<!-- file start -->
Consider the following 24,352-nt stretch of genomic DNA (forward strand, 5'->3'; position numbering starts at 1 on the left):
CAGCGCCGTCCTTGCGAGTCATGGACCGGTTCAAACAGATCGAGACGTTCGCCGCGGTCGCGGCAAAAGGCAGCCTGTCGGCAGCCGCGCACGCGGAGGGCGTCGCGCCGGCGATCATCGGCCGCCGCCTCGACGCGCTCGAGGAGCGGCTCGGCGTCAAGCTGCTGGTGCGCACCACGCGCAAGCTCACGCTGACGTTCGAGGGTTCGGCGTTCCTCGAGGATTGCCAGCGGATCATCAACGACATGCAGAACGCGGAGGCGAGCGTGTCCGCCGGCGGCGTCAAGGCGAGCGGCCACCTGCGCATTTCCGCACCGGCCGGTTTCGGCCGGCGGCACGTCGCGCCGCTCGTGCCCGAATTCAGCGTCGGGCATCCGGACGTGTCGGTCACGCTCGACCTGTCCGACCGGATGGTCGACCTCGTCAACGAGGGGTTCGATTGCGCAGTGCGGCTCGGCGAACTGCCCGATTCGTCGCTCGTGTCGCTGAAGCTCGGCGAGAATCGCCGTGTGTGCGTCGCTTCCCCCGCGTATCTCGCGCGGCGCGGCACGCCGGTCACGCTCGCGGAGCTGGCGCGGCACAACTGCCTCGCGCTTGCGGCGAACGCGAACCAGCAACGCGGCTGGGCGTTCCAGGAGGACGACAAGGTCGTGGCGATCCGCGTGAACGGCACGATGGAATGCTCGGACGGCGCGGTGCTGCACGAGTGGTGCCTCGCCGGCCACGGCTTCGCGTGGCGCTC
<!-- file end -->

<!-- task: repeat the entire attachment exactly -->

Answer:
Consider the following 24,352-nt stretch of genomic DNA (forward strand, 5'->3'; position numbering starts at 1 on the left):
CAGCGCCGTCCTTGCGAGTCATGGACCGGTTCAAACAGATCGAGACGTTCGCCGCGGTCGCGGCAAAAGGCAGCCTGTCGGCAGCCGCGCACGCGGAGGGCGTCGCGCCGGCGATCATCGGCCGCCGCCTCGACGCGCTCGAGGAGCGGCTCGGCGTCAAGCTGCTGGTGCGCACCACGCGCAAGCTCACGCTGACGTTCGAGGGTTCGGCGTTCCTCGAGGATTGCCAGCGGATCATCAACGACATGCAGAACGCGGAGGCGAGCGTGTCCGCCGGCGGCGTCAAGGCGAGCGGCCACCTGCGCATTTCCGCACCGGCCGGTTTCGGCCGGCGGCACGTCGCGCCGCTCGTGCCCGAATTCAGCGTCGGGCATCCGGACGTGTCGGTCACGCTCGACCTGTCCGACCGGATGGTCGACCTCGTCAACGAGGGGTTCGATTGCGCAGTGCGGCTCGGCGAACTGCCCGATTCGTCGCTCGTGTCGCTGAAGCTCGGCGAGAATCGCCGTGTGTGCGTCGCTTCCCCCGCGTATCTCGCGCGGCGCGGCACGCCGGTCACGCTCGCGGAGCTGGCGCGGCACAACTGCCTCGCGCTTGCGGCGAACGCGAACCAGCAACGCGGCTGGGCGTTCCAGGAGGACGACAAGGTCGTGGCGATCCGCGTGAACGGCACGATGGAATGCTCGGACGGCGCGGTGCTGCACGAGTGGTGCCTCGCCGGCCACGGCTTCGCGTGGCGCTC